Nash County Confederate Monument, Rocky Mount
This monument depicts a Confederate Common Soldier placed atop a tall Corinthian styled column. Both statue and column are composed of white marble. The soldier stands at attention with the Confederate flag at his side. The base of the monument is large and grand with large arched slabs of stone extending from the four corners outward to short columns on each corner. The initials of the Confederacy, "C.S.A.", are in bas-relief at the base of the tall column with the bas-relief image of three rifles below on the front of the base. The smooth front face to the left and right of the rifles is inscribed along with the three remaining faces of the base. Two shallow steps lead to the base.
Originally the statue of a soldier sat atop each of the short columns at the base. Two were stolen in the 1970’s and the other two removed for safekeeping. They are stored in a city-owned warehouse.
Images: Workers with Greenville Monument Co. dismantle and move the Confederate monument on June 29, 2020.
Front, base of column: C.S.A.
Front, to the left of the rifles: TO THE / CONFEDERATE / SOLDIERS OF / NASH COUNTY / WHO IN 1861 IN / OBEDIENCE TO THE / SUMMONS OF THEIR / STATE FREELY OFFERED / THEIR LIVES, / THEIR / FORTUNES, / AND THEIR / SACRED HONOR / ON BEHALF OF / THE CAUSE OF /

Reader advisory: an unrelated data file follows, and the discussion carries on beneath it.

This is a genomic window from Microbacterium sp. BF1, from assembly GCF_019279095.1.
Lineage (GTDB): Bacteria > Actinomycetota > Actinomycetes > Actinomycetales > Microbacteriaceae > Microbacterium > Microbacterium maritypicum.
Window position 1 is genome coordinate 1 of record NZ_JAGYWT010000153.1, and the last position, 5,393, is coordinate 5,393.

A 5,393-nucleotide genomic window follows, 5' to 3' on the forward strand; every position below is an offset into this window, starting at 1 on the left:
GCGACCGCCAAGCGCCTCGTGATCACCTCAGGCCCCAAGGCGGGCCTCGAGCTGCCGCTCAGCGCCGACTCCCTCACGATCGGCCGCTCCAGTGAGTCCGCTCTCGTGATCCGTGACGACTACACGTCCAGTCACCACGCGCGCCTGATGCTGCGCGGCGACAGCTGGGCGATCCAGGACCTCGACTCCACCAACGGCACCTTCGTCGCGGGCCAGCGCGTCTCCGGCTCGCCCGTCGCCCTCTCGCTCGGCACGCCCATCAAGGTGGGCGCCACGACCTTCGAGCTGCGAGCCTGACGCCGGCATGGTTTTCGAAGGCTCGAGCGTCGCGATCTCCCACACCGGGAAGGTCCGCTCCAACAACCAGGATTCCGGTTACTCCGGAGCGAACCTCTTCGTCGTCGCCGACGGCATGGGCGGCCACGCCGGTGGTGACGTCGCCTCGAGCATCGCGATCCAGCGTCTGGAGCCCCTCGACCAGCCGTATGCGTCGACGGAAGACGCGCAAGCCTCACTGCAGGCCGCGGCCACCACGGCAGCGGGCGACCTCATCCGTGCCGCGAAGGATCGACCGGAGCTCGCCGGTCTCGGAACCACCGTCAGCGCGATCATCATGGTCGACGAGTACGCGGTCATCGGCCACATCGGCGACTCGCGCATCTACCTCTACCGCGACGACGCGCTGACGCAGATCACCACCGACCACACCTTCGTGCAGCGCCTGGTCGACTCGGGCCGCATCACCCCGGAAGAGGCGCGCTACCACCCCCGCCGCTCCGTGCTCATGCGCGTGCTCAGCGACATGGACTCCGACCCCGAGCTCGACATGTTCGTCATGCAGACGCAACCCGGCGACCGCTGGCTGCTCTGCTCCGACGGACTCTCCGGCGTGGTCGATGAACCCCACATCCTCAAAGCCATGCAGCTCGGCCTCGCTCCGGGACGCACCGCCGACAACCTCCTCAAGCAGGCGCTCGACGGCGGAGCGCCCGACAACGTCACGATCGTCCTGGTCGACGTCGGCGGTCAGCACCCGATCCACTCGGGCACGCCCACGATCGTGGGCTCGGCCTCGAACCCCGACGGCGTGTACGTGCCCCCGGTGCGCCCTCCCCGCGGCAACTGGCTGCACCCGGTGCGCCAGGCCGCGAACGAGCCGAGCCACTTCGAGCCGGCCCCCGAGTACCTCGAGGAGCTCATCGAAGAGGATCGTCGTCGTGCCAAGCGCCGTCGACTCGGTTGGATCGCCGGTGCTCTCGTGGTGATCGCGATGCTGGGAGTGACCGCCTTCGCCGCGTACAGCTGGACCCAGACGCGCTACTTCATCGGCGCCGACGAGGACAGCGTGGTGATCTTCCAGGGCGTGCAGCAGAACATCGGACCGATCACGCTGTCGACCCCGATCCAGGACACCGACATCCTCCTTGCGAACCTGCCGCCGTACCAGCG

Front, to the right of the rifles: CONSTITUTIONAL / LIBERTY AND SELF / GOVERNMENT / AND THROUGH FOUR / YEARS OF WAR / SO BORE THEMSELVES / IN VICTORY AND DEFEAT / AS TO WIN THE / PLAUDITS OF THE WORLD / AND SET AND EXAMPLE OF / EXALTED AND UNSEEN / PATRIOTISM WHICH WILL / EVER BE AN UNFAILING / INSPIRATION TO ALL / FUTURE GENERATIONS OF / AMERICAN CITIZENS
Front, steps: BUILT BY ROBERTS MARBLE CO. BALL GROUND GA
Rear: THIS MONUMENT / ERECTED BY A / SURVIVING COMRADE
Right side: THE NAMES OF THE CONFEDERATE SOLDIERS / FROM NASH COUNTY CAN BE FOUND IN THE / MEMORIAL VOLUME OF THE VARIOUS LIBRARIES / OF THE STATE AND THE CLERKS OFFICE OF NASH / COUNTY N.C.